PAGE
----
Here is Tijuana. Fiamma Montezemolo, Rene Peralta, Heriberto Yepez.
London: Black Dog Publishing, 2006.

(Book Review)

Tarek Elhaik
Visiting Assistant Professor
Department of Anthropology
Rice University

As one leafs through the visually rich pages of HERE IS TIJUANA one cannot miss both the sovereign attempt to represent a City and the setting in motion of the irony and limit of that very effort. It brings the very Benjaminian notion of a gesture to bear upon the set of difficulties and perverse pleasures that arise from this remarkable effort to grapple with, visually and discursively, such an intense collective space of enunciation as Tijuana.

The multiplicity of images range from everyday public life practices to the hustle-and-bustle of street and nightlife to aerial photos of biopoliticized housing projects to site-specific art interventions to the more intimate interior spaces of bars, pubs and dance halls. The book is briefly introduced as a collective project in the prologue by the authors who reappear in the form of cameo appearances disseminated amidst citations, statistical data, and images that over the years have caught their attention and curiosity.

The post-9/11 US-Mexico border City appears both as a biopoliticized entity and an object of affection, at once impersonal and personal. By weaving thus visually pleasing and jarring material, Montezemolo (the Anthropologist), Peralta (the Architect) and Yepez (the Philosopher)---friends and scholars of different academic trainings and backgrounds ---have managed a tour de force by gesturing towards non-academic and non-analytical forms to engage and organize anthropological, urban, architectural, literary, artistic and theoretical material. On the surface of carefully selected and point-and-shoot images, one 'senses' not so much the celebration of a polyphonic city in the throes of chaos, but the beginning of a tender and affectionate laughter one directs at oneself, at one’s native city or research site, and at the impossibility of such representational strategies as visual polyphony.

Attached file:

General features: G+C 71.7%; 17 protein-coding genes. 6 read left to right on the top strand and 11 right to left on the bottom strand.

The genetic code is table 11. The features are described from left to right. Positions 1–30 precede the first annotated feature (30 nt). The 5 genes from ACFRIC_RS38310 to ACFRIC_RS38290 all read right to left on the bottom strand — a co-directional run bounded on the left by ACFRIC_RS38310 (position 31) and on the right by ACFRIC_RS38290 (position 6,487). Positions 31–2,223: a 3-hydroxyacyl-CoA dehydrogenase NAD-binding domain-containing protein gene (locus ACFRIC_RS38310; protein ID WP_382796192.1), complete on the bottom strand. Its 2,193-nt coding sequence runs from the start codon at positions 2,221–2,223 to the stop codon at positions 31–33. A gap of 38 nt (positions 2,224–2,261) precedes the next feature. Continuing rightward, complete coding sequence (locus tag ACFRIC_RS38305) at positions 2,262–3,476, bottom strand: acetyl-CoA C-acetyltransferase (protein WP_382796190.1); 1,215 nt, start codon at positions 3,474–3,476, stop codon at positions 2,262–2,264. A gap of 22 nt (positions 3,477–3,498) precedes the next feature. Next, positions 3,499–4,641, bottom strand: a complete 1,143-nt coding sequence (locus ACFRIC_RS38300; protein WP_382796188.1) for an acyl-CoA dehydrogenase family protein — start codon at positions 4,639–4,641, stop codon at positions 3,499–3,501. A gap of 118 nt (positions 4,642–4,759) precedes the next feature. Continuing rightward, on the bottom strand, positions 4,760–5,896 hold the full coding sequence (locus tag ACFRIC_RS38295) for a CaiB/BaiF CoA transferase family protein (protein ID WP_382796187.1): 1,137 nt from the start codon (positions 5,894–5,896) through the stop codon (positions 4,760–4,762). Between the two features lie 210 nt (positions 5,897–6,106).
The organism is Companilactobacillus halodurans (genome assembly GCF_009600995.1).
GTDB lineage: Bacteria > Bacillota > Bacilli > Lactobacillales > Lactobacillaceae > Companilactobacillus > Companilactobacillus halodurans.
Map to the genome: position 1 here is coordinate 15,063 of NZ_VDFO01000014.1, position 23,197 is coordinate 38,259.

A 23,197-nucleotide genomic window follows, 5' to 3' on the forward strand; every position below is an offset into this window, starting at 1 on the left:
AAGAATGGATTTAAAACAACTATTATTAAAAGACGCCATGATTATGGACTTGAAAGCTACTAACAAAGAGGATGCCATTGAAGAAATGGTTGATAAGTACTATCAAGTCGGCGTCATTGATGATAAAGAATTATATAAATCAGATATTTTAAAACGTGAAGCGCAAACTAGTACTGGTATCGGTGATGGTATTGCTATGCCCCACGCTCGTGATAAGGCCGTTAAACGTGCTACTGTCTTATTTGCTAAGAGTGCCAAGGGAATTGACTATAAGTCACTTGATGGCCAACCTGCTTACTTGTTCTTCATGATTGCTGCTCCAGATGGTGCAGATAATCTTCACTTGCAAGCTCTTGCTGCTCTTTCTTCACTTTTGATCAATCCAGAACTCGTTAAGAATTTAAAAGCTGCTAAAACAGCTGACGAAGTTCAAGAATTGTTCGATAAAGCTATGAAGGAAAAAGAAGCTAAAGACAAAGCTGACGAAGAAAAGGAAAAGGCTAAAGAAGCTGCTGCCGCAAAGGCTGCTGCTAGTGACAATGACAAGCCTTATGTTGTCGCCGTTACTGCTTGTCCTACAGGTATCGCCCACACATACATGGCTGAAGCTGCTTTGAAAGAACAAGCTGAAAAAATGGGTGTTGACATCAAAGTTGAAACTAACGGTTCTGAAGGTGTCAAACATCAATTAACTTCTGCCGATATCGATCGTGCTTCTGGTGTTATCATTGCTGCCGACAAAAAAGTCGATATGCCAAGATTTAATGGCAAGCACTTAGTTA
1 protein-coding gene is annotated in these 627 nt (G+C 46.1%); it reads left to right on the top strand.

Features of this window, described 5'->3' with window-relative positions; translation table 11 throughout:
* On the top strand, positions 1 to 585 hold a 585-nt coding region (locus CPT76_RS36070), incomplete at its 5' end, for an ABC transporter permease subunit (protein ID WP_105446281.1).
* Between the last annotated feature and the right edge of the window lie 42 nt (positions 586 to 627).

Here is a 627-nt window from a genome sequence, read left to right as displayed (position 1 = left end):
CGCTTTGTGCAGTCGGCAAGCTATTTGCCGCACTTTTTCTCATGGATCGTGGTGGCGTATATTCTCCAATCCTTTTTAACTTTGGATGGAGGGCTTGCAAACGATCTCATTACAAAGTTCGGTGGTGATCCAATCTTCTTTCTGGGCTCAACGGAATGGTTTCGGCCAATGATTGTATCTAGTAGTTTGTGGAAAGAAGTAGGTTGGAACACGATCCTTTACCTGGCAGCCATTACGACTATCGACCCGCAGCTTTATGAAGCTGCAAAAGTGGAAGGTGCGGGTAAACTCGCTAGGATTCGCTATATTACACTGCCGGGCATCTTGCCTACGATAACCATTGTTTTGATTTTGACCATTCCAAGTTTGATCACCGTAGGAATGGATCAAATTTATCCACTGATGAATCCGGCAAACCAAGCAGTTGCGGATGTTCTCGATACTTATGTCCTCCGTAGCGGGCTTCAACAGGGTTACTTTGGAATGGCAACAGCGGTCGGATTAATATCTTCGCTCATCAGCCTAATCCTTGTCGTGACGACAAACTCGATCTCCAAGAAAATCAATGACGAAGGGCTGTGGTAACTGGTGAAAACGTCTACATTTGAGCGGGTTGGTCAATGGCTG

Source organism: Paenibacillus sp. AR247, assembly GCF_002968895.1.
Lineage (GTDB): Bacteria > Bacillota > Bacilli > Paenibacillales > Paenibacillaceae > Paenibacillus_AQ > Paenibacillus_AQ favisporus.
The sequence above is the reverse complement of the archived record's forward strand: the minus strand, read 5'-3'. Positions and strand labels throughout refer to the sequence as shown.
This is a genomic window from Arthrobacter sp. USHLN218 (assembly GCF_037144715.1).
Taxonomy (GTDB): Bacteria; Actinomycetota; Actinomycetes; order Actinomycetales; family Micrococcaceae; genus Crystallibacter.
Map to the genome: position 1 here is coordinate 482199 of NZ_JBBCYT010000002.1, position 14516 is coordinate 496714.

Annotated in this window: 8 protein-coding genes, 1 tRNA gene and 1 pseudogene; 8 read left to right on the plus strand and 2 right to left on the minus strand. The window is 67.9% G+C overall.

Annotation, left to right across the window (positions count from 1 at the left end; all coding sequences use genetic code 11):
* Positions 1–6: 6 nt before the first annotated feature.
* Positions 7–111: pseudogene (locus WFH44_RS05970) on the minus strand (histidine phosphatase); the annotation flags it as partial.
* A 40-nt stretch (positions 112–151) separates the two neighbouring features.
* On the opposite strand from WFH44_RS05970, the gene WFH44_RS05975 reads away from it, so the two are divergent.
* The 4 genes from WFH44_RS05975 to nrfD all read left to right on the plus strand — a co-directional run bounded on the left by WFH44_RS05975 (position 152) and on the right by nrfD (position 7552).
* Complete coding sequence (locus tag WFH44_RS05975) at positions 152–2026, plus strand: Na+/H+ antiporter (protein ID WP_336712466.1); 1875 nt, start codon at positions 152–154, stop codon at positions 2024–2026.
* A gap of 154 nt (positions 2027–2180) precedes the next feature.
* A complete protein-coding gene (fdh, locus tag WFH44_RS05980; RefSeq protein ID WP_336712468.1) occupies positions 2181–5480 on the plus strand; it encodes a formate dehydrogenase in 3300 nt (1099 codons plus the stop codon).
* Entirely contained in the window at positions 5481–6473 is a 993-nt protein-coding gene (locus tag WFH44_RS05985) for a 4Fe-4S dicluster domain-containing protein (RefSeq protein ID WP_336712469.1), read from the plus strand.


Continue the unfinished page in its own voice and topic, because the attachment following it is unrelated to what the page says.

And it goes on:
The book is a fantastic treat for visual anthropologists, anthropologists of art, visual artists, architects and readers from all walks of life who delight in the omnivorous pleasure of reading, gazing at and consuming images in travel agencies, seminar rooms, site-specific interventions or gallery art installations. Or simply as they sit on a toilet bowl or drink coffee on a boring Sunday morning. Far from the pretensions one often finds in historicizing attempts of the conventional cultural-visual histories, the gesture of the authors of HERE IS TIJUANA contributes and extends the raison d'etre of a much more provocative attitude: that of the Dadaists who made it a playful bad habit of getting together with friends in order to exquisitely and creatively kill boredom. That and much more is one of the merits of this fantastic interdisciplinary and collective experiment that, for the purposes of anthropology at least, blurs the boundaries of ‘visual anthropology’ and ‘anthropology of art’, and surely will inspire anthropologists to embark on collective projects not only at ease with images but that also make art.

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